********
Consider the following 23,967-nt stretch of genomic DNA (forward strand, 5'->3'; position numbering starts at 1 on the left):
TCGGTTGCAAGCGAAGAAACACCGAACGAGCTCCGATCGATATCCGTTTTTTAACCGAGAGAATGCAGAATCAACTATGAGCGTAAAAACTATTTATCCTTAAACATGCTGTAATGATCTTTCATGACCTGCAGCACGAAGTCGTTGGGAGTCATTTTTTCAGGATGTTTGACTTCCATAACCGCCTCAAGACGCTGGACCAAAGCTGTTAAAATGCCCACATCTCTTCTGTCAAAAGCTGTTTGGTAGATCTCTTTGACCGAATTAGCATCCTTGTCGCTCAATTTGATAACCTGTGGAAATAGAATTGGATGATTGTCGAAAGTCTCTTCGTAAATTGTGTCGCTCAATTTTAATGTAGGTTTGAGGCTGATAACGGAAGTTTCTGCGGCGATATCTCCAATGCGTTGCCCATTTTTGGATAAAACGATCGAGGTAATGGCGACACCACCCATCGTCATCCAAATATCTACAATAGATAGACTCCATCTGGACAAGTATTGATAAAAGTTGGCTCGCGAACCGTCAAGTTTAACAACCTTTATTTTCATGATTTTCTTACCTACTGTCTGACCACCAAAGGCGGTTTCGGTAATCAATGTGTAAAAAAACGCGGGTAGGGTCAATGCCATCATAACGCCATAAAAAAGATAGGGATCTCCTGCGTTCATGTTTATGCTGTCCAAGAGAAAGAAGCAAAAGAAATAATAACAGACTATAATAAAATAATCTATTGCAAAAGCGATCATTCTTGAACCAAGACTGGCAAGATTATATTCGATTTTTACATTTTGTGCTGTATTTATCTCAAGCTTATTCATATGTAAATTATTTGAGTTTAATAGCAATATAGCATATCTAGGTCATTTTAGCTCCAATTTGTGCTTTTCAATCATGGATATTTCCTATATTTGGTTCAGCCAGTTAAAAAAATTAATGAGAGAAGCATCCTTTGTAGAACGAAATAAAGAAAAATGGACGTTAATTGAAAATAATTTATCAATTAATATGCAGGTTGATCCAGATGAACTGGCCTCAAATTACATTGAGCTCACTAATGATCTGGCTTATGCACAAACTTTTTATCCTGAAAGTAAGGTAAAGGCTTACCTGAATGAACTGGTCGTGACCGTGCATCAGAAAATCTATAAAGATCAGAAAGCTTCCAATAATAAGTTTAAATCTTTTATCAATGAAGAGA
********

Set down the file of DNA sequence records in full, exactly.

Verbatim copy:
Consider the following 23,967-nt stretch of genomic DNA (forward strand, 5'->3'; position numbering starts at 1 on the left):
TCGGTTGCAAGCGAAGAAACACCGAACGAGCTCCGATCGATATCCGTTTTTTAACCGAGAGAATGCAGAATCAACTATGAGCGTAAAAACTATTTATCCTTAAACATGCTGTAATGATCTTTCATGACCTGCAGCACGAAGTCGTTGGGAGTCATTTTTTCAGGATGTTTGACTTCCATAACCGCCTCAAGACGCTGGACCAAAGCTGTTAAAATGCCCACATCTCTTCTGTCAAAAGCTGTTTGGTAGATCTCTTTGACCGAATTAGCATCCTTGTCGCTCAATTTGATAACCTGTGGAAATAGAATTGGATGATTGTCGAAAGTCTCTTCGTAAATTGTGTCGCTCAATTTTAATGTAGGTTTGAGGCTGATAACGGAAGTTTCTGCGGCGATATCTCCAATGCGTTGCCCATTTTTGGATAAAACGATCGAGGTAATGGCGACACCACCCATCGTCATCCAAATATCTACAATAGATAGACTCCATCTGGACAAGTATTGATAAAAGTTGGCTCGCGAACCGTCAAGTTTAACAACCTTTATTTTCATGATTTTCTTACCTACTGTCTGACCACCAAAGGCGGTTTCGGTAATCAATGTGTAAAAAAACGCGGGTAGGGTCAATGCCATCATAACGCCATAAAAAAGATAGGGATCTCCTGCGTTCATGTTTATGCTGTCCAAGAGAAAGAAGCAAAAGAAATAATAACAGACTATAATAAAATAATCTATTGCAAAAGCGATCATTCTTGAACCAAGACTGGCAAGATTATATTCGATTTTTACATTTTGTGCTGTATTTATCTCAAGCTTATTCATATGTAAATTATTTGAGTTTAATAGCAATATAGCATATCTAGGTCATTTTAGCTCCAATTTGTGCTTTTCAATCATGGATATTTCCTATATTTGGTTCAGCCAGTTAAAAAAATTAATGAGAGAAGCATCCTTTGTAGAACGAAATAAAGAAAAATGGACGTTAATTGAAAATAATTTATCAATTAATATGCAGGTTGATCCAGATGAACTGGCCTCAAATTACATTGAGCTCACTAATGATCTGGCTTATGCACAAACTTTTTATCCTGAAAGTAAGGTAAAGGCTTACCTGAATGAACTGGTCGTGACCGTGCATCAGAAAATCTATAAAGATCAGAAAGCTTCCAATAATAAGTTTAAATCTTTTATCAATGAAGAGA